We can’t stress enough that disaster recovery is more often about maintaining business as usual in the wake of a mundane outage, hardware failure or human error, rather than the more remote probability of a hurricane or flood of biblical proportions. But what happens if natural or man-made disruption — such as a gas leak, discovery of an unexploded WWII bomb or chemical spillage — actually compromises your business premises? Continuity of operations, or a lack thereof, affects the bottom line: your workforce grinds to a halt and your organization starts losing money.
Too much focus on tech, not on the people who use it
There’s a tendency to focus narrowly on systems and data recovery, or assume people can muddle through working from home or perched in a coffee shop. Everyone has a laptop and a smartphone, right? But communications failure is the number one cause of disruption in the workplace. And even amid today’s drive towards enterprise mobility and remote working, most employees still need a physical location where they can be productive, with access to phones, PCs, applications and the internet. Virtual Desktop technologies have their place, but critical staff can work more collaboratively and support each other more effectively in crisis mode as a team, rather than when isolated or dispersed. The truth is, as long as the majority of us still work together in offices, businesses need a work area recovery strategy to underpin the “available enterprise.”
But we have a spare office, don’t we…?
It’s easy to be complacent about office availability if you have a spare building designated for recovery — you’ve driven past it, it’s still there, so you surely have a water-tight plan? Not necessarily. It’s likely to be kitted out with outdated or non-standard tech that is no longer fit for purpose, which will create complexities and frustrate your speed of recovery. It’s not necessarily ready to use at a moment’s notice: you may discover someone has borrowed equipment for a one-off project and failed to return it, or the space has ended up being commandeered as a permanent venue. And with office space going for eye-watering rates per square foot in some cities, can you really justify hanging on to an empty facility?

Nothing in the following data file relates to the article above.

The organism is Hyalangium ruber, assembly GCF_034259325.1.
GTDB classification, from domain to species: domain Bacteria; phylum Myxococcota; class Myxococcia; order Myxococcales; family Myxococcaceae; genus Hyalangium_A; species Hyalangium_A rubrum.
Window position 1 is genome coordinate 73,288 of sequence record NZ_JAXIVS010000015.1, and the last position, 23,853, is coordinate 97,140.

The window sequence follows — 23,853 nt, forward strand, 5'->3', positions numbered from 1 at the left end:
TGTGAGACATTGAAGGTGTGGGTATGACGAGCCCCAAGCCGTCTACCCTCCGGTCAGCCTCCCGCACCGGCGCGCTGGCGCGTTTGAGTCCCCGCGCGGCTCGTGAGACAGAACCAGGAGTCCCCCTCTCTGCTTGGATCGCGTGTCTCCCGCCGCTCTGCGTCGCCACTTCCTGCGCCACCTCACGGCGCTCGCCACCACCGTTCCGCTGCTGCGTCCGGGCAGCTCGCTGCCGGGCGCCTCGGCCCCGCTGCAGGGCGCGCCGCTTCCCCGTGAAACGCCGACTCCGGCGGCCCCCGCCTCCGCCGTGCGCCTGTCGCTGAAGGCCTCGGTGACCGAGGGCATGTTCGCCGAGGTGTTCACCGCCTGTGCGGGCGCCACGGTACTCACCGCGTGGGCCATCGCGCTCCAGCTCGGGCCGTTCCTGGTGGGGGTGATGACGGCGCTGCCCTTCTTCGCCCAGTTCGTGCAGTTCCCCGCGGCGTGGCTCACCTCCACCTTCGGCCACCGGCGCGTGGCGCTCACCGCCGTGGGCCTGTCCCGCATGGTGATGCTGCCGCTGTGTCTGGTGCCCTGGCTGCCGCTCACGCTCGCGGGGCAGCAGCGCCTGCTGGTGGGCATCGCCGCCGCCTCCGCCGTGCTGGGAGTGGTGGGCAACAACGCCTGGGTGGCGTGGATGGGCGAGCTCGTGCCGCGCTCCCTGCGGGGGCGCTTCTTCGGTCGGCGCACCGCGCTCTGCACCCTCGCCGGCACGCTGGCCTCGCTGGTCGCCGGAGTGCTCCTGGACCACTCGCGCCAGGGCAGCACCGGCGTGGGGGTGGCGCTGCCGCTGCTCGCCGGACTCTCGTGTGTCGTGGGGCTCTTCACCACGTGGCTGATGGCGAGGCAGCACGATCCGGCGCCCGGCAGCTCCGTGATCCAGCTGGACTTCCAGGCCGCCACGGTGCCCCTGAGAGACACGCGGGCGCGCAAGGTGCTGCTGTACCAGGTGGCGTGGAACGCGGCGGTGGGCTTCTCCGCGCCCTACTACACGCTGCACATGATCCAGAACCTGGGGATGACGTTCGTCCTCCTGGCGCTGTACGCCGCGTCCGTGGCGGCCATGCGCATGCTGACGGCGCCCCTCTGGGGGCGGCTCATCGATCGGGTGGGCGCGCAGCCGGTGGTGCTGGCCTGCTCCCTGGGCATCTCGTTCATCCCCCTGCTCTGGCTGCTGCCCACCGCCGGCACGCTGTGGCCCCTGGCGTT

How do you manage risk and avoid the guesswork and overheads of a back-up worksite, when you may have no idea how long you might be denied access to your premises? Worse still, if your business — like many — is looking to rationalize its estate in the interests of reducing overheads, suddenly all your redundant workspace will disappear. How do you manage risk and build the business case for a solution when you may have no idea how long you might be denied access to your premises in a real crisis?
Workplace recovery solutions
Workplace recovery services are based on a dedicated, syndicated or shared model of providing an alternative bricks-and-mortar space for key staff, rented by the seat. The facilities are fully equipped with practically everything people need to get on with the job at hand: data processing capabilities, high-speed internet connectivity, networked PCs, desks, seating, telephony, even a kitchen and break-out areas. Not so much a home-away-from-home, but an office-away-from-the-office.
“Near” sites, within a mile or two of the operational facility enable rapid recovery from localized, small-scale incidents, while “far” sites can shelter a business from a major wide-area incident. Companies can even go one stage further by subscribing to a dedicated office: kept on standby for their business alone, for guaranteed availability, and internally configured to their specification. This is becoming a must-have for businesses with aggressive RTOs or security sensitivities, who want greater control over access, usage, equipment and even branding.
Work area recovery is rising up the board-level agenda as a means of genuine recovery activity, rather than a tick in a box, and a tangible, future-proof compliance measure against an evolving set of risks and requirements. Best of all, it’s a quick win that lets you remain focused on your primary objectives.